Obama would have had to make many mistakes during his first three months of governing for United States public opinion – as well as world opinion – to give him bad grades, as he crosses the 100-day threshold, the timeline symbolically awaited in the U.S. for evaluating a president. The current president not only has maintained a popularity of over 60 percent, but he has, according to polls, improved expectations for the future: Over 48 percent of those surveys believe their country is headed in the right direction – eight points higher than in February.

With this volume of support, the prospects of success for the U.S. president are great, despite the central concern of his fellow citizens, the economy, which fell in growth more than 6 percent in the first quarter and has the world in the worst recession since World War II. In these months, Obama has known how to stay close to the people of the U.S., gaining confidence in sectors that didn’t vote for him. His empathy has helped, so even if he hasn’t done all that was promised in the campaign, it can be assumed that no one will blame him. This honeymoon may be longer than for other presidents, but it will depend on Obama’s not disillusioning the electorate, who well may punish him and his party during the elections in the middle of his term, when part of the Congress, in which he now has a comfortable majority, will have some turnover.

It hasn’t been difficult for commentators to applaud policies that everyone hoped for, like the announcement of gradual withdrawal from Iraq and the increase of troop strength in Afghanistan; the order to close the prison in Guantanamo; the prohibition of “rough methods” of prisoner interrogation – a euphemism for torture – or the alleviation of restrictions on travel and the sending of remissions to Cuba. However, recognizing the value of these measures will not keep anyone from holding the president to his word for measures not completed or those not yet begun.

Management of the economic crisis falls into that category. If no one, indeed, blames Obama for the debacle, everyone will be watching for the results of the decisions he has made – like the stimulus plan of 787 billion dollars – and the actions he must continue to take to encourage growth and stop unemployment, which continues to deepen. Because of this, in a speech last week, Obama bypassed any negative judgment, stating, “Our progress has to be measured in the results that we achieve over many months and years, not minute-by-minute talk in the media.” For now, Obama is calm, because on Thursday, Congress approved his budget of $3.4 trillion, which ensures funding, in large part, for his programs. Nevertheless, Republicans who voted in opposition, have been critical of the measures, because – they contend – they are quite interventionist; they have given borrowed money to rescue the private sector, which will result in future tax increases, and they have increased the deficit, leaving a huge burden for future generations.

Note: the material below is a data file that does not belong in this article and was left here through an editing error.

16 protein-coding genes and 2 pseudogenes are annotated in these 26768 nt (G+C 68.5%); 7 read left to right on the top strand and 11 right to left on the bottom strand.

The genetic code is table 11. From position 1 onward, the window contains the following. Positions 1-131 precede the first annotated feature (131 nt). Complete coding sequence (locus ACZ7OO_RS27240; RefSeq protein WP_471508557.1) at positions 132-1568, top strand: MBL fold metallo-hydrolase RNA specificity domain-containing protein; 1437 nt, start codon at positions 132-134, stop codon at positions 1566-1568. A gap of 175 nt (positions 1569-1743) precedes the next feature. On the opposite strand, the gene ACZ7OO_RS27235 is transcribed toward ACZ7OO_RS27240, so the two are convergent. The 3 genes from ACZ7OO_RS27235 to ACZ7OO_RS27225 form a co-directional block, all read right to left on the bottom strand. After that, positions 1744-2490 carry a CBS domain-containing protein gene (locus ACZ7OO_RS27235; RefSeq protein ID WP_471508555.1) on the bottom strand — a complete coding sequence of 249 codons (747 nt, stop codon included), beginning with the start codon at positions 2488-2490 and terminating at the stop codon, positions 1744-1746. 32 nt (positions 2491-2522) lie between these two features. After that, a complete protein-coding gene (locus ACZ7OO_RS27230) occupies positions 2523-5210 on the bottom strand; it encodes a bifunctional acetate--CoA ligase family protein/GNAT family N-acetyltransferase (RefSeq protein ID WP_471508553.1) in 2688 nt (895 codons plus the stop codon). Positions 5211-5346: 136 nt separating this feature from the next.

The ambitious agenda of Obama – who arrived in Washington with the firm intention to initiate changes beyond the economic complication – has been overshadowed by the crisis, but has not been set aside because of it. Among the priorities of the White House for the next 1,354 days of governing is the struggle against climate change, movement toward reform of the health care system, as well as reform of the educational system, at primary, secondary and university levels.

His own style for dealing with the outside

If, in internal matters Obama maintains high expectations for U.S. citizens, he has already demonstrated that in foreign relations – at least in style – the policy of the U.S. has changed for the better. One of the strongest criticisms made of the George Bush government was his disregard for the opinion of the international community. In his first months in office, Obama has shown an inclination to listen to his allies and a disposition to engage in conversation with traditional rivals, even enemies. This was demonstrated in his two tours abroad, first to Europe, and then to Mexico City and the Summit of the American in Trinidad and Tobago.

For Latin American countries, this summit was an opportunity to assess the new U.S. president and measure his willingness to work together. In retrospect, although Obama was cautious and did not make grand proposals, neither did he close the door to any initiative. Unfortunately, the subject of Cuba and its status in the regional community overshadowed the progress that could have been made in other areas.

Make no mistake about the priorities of Barack Obama’s government: When the U.S. is engaged in two wars, they will continue to profoundly influence fundamental objectives. And in this sense, while other countries in Latin America do not pose a threat, Washington will maintain its current interest in Mexico and Colombia.

In a Washington Post column, former Secretary of State Henry Kissinger analyzed the extensive diplomatic agenda of Barack Obama, and concluded, "The possibility of comprehensive solutions is unprecedented.”

Obama will have to take every opportunity offered him by the international community to reach a foreign policy that, without neglecting U.S. interests, gives guarantees to all that he will fight for peace and stability in every part of the world.